The tombs of the great and good fascinate many people. They are often superb works of art in their own right and preserve a remarkable record of the people, customs and costumes of their day. While paintings and sketches may give us textures and colours, it is not until you see a three-dimensional representation that the flowing fabrics of the ladies and the robes and armour of the gentlemen that you realise the full picture.
As you walk around churches and burial grounds, there are usually only names and dates inscribed on headstones and memorials, sometimes an intriguing epitaph or a snapshot of family life through the names of spouses, children and grandchildren. The vast monuments to the lords and ladies of the land not only put a face and figure to those they commemorate, but somehow also serve to remind us of the uncommemorated dead, those buried with no more than a shroud and no stone to mark where they rest.
They also remind us that these were people, just like us, who lived, laughed, wept and loved. They passed through the world as we all do, leaving it as we all must…and that is not a sad or scary thing, but a simple fact of life.
What seems to scare people most is the risk of oblivion, both the feared oblivion of an after where they are not and the obliviousness of those who come after, forgetting that person had ever lived. In some ways, I find these monuments to be a sad and silent witness to the ego’s need to be remembered. They are also a political testament to achievement and position that stand as silent buttresses to the family name through its generations. And perhaps, too, some are simply expressions of the love and grief of those left behind.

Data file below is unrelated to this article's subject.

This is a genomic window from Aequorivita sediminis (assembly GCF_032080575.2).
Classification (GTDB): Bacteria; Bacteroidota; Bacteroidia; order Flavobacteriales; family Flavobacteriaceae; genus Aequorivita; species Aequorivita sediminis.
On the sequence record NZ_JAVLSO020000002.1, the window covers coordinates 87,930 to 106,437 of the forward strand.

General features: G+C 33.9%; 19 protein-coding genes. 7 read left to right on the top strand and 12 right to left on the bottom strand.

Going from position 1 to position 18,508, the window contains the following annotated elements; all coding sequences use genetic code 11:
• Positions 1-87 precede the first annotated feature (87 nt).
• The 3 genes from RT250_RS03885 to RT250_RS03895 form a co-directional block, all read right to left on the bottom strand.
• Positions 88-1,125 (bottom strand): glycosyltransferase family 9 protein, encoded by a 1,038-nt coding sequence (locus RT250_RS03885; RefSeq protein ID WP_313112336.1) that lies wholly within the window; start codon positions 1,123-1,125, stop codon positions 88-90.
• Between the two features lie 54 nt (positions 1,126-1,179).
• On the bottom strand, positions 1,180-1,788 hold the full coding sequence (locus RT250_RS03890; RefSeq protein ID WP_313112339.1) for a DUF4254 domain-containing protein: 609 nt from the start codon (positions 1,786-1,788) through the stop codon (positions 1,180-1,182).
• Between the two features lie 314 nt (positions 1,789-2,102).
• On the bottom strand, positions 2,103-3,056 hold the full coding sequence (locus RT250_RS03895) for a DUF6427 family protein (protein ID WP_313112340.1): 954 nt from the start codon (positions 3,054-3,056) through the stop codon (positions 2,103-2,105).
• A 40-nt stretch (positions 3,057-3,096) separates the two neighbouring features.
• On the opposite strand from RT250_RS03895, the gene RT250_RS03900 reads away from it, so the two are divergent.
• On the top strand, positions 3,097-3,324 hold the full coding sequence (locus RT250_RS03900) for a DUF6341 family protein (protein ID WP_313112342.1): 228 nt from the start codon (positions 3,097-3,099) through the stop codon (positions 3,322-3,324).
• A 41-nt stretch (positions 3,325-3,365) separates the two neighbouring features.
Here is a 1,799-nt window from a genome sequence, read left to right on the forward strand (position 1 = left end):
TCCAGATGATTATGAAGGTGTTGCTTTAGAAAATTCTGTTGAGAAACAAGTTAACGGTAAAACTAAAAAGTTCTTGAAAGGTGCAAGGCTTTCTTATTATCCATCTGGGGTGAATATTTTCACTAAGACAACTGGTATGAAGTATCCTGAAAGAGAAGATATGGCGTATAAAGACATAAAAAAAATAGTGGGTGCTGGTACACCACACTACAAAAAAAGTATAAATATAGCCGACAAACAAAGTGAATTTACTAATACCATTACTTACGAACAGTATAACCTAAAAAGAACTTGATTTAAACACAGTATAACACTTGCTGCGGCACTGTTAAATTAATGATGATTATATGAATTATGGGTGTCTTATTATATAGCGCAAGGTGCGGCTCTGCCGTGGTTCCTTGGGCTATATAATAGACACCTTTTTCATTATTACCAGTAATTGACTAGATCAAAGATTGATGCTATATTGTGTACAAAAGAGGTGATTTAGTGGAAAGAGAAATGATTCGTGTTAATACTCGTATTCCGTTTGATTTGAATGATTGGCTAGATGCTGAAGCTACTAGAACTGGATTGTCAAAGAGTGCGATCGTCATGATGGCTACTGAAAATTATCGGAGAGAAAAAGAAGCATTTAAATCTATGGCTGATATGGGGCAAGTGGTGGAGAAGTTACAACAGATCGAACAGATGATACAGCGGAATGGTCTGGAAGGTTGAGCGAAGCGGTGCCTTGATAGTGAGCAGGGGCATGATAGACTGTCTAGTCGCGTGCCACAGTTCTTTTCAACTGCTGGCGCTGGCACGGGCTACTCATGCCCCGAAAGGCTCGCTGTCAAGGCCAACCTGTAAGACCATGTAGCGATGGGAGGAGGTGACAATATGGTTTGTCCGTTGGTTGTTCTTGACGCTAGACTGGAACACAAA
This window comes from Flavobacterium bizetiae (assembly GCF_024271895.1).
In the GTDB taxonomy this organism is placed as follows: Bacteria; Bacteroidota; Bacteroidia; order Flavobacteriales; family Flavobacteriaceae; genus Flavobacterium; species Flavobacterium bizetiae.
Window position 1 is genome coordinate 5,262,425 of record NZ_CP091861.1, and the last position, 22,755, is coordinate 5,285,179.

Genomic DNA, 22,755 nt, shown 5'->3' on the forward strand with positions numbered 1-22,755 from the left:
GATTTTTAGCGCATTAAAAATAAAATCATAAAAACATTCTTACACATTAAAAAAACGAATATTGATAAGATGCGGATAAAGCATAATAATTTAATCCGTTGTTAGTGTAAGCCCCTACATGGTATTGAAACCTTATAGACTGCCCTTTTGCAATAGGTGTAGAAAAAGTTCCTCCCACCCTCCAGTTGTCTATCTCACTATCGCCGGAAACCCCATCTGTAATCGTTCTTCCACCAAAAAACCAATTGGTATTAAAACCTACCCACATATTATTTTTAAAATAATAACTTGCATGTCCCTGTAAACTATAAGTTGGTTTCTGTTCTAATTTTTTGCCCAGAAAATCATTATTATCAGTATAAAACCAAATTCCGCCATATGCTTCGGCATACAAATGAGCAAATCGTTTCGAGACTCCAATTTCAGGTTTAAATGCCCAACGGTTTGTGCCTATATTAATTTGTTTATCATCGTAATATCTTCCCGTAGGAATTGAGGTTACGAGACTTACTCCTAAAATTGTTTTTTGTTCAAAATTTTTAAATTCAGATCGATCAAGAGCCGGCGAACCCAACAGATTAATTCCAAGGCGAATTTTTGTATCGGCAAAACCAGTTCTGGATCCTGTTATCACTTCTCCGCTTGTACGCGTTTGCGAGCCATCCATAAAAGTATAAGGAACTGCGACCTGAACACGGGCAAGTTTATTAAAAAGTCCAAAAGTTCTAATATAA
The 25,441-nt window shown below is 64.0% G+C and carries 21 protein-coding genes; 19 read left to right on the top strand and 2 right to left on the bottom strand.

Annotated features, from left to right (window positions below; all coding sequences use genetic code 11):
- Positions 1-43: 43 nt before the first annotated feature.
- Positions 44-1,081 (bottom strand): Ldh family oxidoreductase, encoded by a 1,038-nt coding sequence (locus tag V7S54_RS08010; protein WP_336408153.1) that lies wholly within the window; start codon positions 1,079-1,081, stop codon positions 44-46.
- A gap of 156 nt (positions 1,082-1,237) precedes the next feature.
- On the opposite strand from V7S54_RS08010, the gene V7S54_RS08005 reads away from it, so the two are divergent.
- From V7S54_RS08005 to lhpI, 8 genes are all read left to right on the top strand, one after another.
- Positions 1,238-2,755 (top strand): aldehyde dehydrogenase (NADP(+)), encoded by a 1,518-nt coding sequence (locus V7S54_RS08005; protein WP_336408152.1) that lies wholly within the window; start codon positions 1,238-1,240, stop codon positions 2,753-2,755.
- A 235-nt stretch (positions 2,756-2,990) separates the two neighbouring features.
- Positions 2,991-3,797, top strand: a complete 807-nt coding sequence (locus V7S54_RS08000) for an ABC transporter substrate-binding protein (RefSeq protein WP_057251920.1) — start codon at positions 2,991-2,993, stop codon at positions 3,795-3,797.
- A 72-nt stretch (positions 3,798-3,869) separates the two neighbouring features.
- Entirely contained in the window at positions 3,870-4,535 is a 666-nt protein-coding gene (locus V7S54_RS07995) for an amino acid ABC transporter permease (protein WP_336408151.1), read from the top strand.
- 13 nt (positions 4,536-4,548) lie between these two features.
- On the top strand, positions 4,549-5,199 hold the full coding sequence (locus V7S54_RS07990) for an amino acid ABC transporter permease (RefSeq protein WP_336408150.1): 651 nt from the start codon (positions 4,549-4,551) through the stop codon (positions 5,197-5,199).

Whatever the reason behind their creation, the monuments which may once have been painted in the colours of life, seem to give the lie to the permanence of death, suggesting that it is not the end of a story, but only the beginning.
John predeceased his father, dying young in 1625. His epitaph reads:
O hurrying traveller, grudge not to check thy step. See who I was and ponder well. My name was John Fermor, the eldest son of his parents and the first hope of the House of Fermor. I was in the flower of youth, my cheeks were bright and blooming, and having just married a wife I was full of joy.
Scarcely had I begun my course when suddenly cruel Death bade me halt and stopped the journey I had started. I pleaded my strength and wealth and my flower of youth, my wife’s tears and my father’s sad prayers. But my words fell upon deaf ears: inflexible Death drew his weapon and laid me low with a cruel wound.
But why speak I of myself? So many sons lie here buried in the earth, but their spirit ascends to the stars. While thou readest this, pity my fate and say a propitious prayer. My present fate may soon be yours.